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Anyone paying attention to American politics breathed a collective gasp of disbelief Saturday morning when they woke up to learn that accused child sex trafficker Jeffrey Epstein was — as was being widely reported — “dead by suicide.” But the reasons for that gasp varied widely.

“How could this happen?” everybody demanded to know in an inquiry fueled by curiosity that has been split along partisan and socio-economic lines. “He was on suicide watch, wasn’t he?” was the resounding chorus across social media and cable news networks alike.

The single answer to both of those questions — that overworked maximum security corrections officers guarding the high-profile inmate were simply fatigued and reportedly didn’t check on Epstein for “several hours” — hasn’t satisfied those who are asking. Dozens of conspiracy theories were immediately inspired from Epstein’s death, with major members of the media lending serious credence to them and even (especially?) the president retweeting an accusation that implied Bill and Hillary Clinton were involved.

The episode was a total 180 from when Waller County Jail officials declared that Sandra Bland hanged herself more than four years ago. In that instance, it sure seemed like the same people hurriedly screaming conspiracy theories about Epstein were even quicker to accept the police-controlled narrative behind the death of a Black woman motorist dubiously jailed over a moving violation that, if anything, should have required a simple citation and not incarceration.

Considering the clear differences between each case, for anybody to think that Epstein’s death was shadier than Bland’s is, at best, a prime example of pure, unadulterated and peak white privilege and, at worst, the undervaluing of Black life.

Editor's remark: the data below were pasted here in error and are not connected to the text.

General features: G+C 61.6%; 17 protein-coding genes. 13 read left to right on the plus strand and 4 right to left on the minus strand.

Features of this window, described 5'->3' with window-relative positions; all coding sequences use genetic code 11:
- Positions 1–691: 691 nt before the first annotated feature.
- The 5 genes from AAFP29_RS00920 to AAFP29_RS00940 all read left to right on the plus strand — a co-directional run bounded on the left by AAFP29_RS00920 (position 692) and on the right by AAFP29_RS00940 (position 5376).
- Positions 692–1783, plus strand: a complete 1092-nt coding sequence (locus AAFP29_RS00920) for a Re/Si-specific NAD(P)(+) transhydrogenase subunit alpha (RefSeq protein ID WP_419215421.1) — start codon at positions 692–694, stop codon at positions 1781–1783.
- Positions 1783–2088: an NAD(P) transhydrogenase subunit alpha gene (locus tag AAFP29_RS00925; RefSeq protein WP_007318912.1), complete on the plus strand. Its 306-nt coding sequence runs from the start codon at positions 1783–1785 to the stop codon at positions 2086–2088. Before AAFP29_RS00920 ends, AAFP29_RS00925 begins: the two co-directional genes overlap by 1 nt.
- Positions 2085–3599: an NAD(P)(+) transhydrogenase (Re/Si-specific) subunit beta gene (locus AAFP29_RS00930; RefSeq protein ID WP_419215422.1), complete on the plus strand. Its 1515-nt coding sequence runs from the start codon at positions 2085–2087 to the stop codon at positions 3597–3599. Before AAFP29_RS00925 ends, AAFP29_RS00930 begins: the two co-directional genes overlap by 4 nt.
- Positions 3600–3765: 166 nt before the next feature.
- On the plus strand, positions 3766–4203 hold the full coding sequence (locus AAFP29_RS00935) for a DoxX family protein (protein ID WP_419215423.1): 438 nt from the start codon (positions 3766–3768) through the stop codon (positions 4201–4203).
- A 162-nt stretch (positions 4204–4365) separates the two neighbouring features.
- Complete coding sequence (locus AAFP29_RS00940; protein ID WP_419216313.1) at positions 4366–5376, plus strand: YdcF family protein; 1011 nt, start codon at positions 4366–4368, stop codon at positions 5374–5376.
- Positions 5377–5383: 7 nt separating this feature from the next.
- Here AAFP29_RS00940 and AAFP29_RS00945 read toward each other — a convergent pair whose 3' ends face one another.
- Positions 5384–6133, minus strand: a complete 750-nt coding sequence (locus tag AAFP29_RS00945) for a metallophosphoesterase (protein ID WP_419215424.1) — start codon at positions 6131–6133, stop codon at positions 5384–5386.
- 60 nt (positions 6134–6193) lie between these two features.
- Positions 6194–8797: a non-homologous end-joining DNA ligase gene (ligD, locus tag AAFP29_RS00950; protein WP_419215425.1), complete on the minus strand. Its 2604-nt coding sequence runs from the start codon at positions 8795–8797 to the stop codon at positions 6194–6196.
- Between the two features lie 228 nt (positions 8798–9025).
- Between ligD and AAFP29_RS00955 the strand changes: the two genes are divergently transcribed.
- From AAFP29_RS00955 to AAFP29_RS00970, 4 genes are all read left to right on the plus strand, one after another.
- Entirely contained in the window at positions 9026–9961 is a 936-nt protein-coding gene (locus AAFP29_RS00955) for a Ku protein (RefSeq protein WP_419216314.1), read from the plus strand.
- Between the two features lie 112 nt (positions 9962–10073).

Epstein, facing the prospects of spending the rest of his disgraced 66-year-old life in prison for unimaginable sex crimes with young girls, had absolutely nothing to lose by killing himself. The 28-year-old Bland, on the other hand, had plenty to lose, including the job at Prairie View A&M University, for which she was driving from Chicago to Texas in the first place. 

But still, society would rather entertain unfounded conspiracy theories that leave them aghast at the same criminal justice system that they failed to even think about when Bland’s death was announced four years ago. If it wasn’t for social justice groups like Black Lives Matter dedicatedly bringing national attention to a suspicious jail death that followed a controversial, if not racist, traffic stop, Bland’s plight may not have even been covered by the mainstream press, which has seemed more partial to the Epstein story than hers.

The truth is, both deaths should be treated with great urgency, if not for very different reasons.

But the fact of the matter is that America is numb to Black death. People would apparently rather believe that a young African American woman with her whole professional life ahead of her willingly decided to kill herself in jail before accepting the mere possibility of an accused pedophile who rubbed shoulders with every modern president except Barack Obama and could possibly snitch on them took his own life after being taken off suicide watch.

Is it possible that nefarious forces at play killed Epstein instead of him taking his own life? Of course it is! But then it should be equally as plausible to think the same for what many people have called the murder of Sandra Bland. It’s just too bad that many people, including some in mainstream media, fail to make that clear distinction.

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